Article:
Science is beginning to identify a number of unsettling and far-reaching health consequences of losing sleep. According to the Centers for Disease Control and Prevention (CDC), a quarter of U.S. adults don’t get enough sleep at least half the time. 2 Further, a 2012 CDC study found that 41 million workers gets less than 6-hours of sleep per night. 3 These numbers are frightening.
These findings along with a growing body of research indicate that a majority of Americans experience regular symptoms of sleep disorders. These symptoms include chronic patterns of insufficient sleep (< 6 hrs. per night), insomnia in it’s various forms, sleep-related breathing disorders (such as sleep apnea), along with almost 100 specific sleep disorders that afflict us. 4
It seems obvious that anything we do for a third of our lives is important! Getting too little sleep can seriously affect productivity and safety in the workplace and in life in general. For example, the National Highway Traffic Safety Administration conservatively estimates that 100,000 police-reported crashes are the direct result of driver fatigue each year. This results in an estimated 1,550 deaths, 71,000 injuries, and $12.5 billion in monetary losses. 5
Think about this during you next commute. The person in the car next to you is frustrated by the traffic, possibly talking on the phone or texting, thinking about the argument they had with their spouse or children before leaving the house, and are drowsy from lack of sleep. How can they possibly be paying attention to their driving?
Did you perhaps recognize yourself in that description? Scary isn’t it! And that’s just one aspect of sleep-related issues we face each day. There’s more.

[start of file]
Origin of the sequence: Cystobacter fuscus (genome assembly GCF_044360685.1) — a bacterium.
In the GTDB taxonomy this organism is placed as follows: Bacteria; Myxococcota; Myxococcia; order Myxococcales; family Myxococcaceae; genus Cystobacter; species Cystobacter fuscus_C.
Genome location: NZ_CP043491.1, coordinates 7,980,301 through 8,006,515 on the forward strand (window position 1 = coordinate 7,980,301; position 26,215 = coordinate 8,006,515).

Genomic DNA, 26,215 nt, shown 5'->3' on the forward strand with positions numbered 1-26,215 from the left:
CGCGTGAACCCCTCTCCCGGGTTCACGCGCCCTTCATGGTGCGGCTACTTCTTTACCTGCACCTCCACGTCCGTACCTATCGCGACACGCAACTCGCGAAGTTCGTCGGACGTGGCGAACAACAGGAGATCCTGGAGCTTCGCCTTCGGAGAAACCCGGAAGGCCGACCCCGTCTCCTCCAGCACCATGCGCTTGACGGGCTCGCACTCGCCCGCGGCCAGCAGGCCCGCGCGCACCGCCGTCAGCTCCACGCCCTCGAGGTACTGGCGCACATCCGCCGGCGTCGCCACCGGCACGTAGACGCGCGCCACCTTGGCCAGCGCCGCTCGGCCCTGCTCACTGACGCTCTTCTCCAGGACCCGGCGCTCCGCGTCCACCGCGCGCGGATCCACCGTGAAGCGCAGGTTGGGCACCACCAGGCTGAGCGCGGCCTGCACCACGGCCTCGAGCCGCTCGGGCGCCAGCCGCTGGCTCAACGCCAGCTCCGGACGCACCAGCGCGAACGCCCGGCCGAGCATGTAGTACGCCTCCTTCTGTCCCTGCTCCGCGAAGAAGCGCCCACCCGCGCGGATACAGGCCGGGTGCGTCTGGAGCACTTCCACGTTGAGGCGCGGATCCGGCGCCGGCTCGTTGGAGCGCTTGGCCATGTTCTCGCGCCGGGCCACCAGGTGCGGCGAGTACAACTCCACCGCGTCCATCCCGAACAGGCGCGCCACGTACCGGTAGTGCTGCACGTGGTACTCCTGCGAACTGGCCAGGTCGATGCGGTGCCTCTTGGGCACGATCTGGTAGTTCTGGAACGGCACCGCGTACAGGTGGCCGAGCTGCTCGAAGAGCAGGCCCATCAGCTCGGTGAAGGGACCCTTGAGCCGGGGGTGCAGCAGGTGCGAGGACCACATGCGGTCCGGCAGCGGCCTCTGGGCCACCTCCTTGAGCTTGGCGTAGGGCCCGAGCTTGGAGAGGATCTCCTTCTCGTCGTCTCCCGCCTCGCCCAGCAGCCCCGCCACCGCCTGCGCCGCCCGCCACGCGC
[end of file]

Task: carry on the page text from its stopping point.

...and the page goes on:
Recent research shows that being chronically sleep deprived can disrupt several components of physical health such as pain perception, inflammation processes, immune function, hormone regulation, glucose metabolism, and insulin resistance.
Those last two health issues, glucose metabolism, and insulin resistance will be discussed in a future post in this series.
So until next time, try to get some … sleep that is! You probably need it.
- Cutting back on sleep harms blood vessel function and breathing control (sciencedaily.com)
- Acting out dreams linked to development of dementia, Mayo Clinic study finds (stonehearthnewsletters.com)
- Sleep duration associated with higher colorectal cancer risk (stonehearthnewsletters.com)
- Sleep quality, heart risk link: more evidence (stonehearthnewsletters.com)
- Charts from the American Time Use Survey. (2012). Retrieved May 1, 2013, from http://www.bls.gov/tus/charts/#other ↩
- CDC – Data and Statistics – Sleep and Sleep Disorders. (2012). Retrieved May 1, 2013, from http://www.cdc.gov/sleep/data_statistics.htm ↩
- CDC-NIOSH Science Blog – Sleep and Work. (2012). Retrieved May 1, 2013, from http://blogs.cdc.gov/niosh-science-blog/2012/03/sleep-and-work/ ↩
- Naiman, R. R. (2006). Healing Night: The Science and Spirit of Sleeping, Dreaming, and Awakening. Syren Book Company. ↩
- Facts and Stats : Drowsy Driving – Stay Alert, Arrive Alive. (2013). DrowsyDriving.org – National Sleep Foundation. Retrieved May 1, 2013, from http://drowsydriving.org/about/facts-and-stats/ ↩
Did you know that your bones are alive? We might not think of them that way—but to keep themselves strong and usable, our bones are always changing. As you get older, your bones may be at increased risk for osteoporosis (oss-tee-oh-pore-OH-sis), when the bones become weak, fragile and more likely to break. And once they break, they take longer to heal. This can be both painful and expensive.
According to National Institute of Arthritis and Musculoskeletal and Skin Diseases, more than 40 million people in the United States either already have osteoporosis or are at high risk due to low bone mass
The Silent Disease
Osteoporosis is a “silent” disease. You may not realize you have it until a sudden strain, twist or fall causes a broken bone or fracture. With osteoporosis, even a minor tumble can be serious, requiring surgery and hospitalization.
If you have osteoporosis, you can get a broken bone even though you haven’t fallen—by shoveling snow, for example. A spinal fracture, a break in one of the small bones in your back, may be subtle and go unnoticed. Or it may cause back pain, which you shouldn’t ignore. Research shows that childhood is the best time to build up bone tissue. Most bone is built by age 18 in girls and 20 in boys.
Healthy Lifestyle Habits = Healthy Bones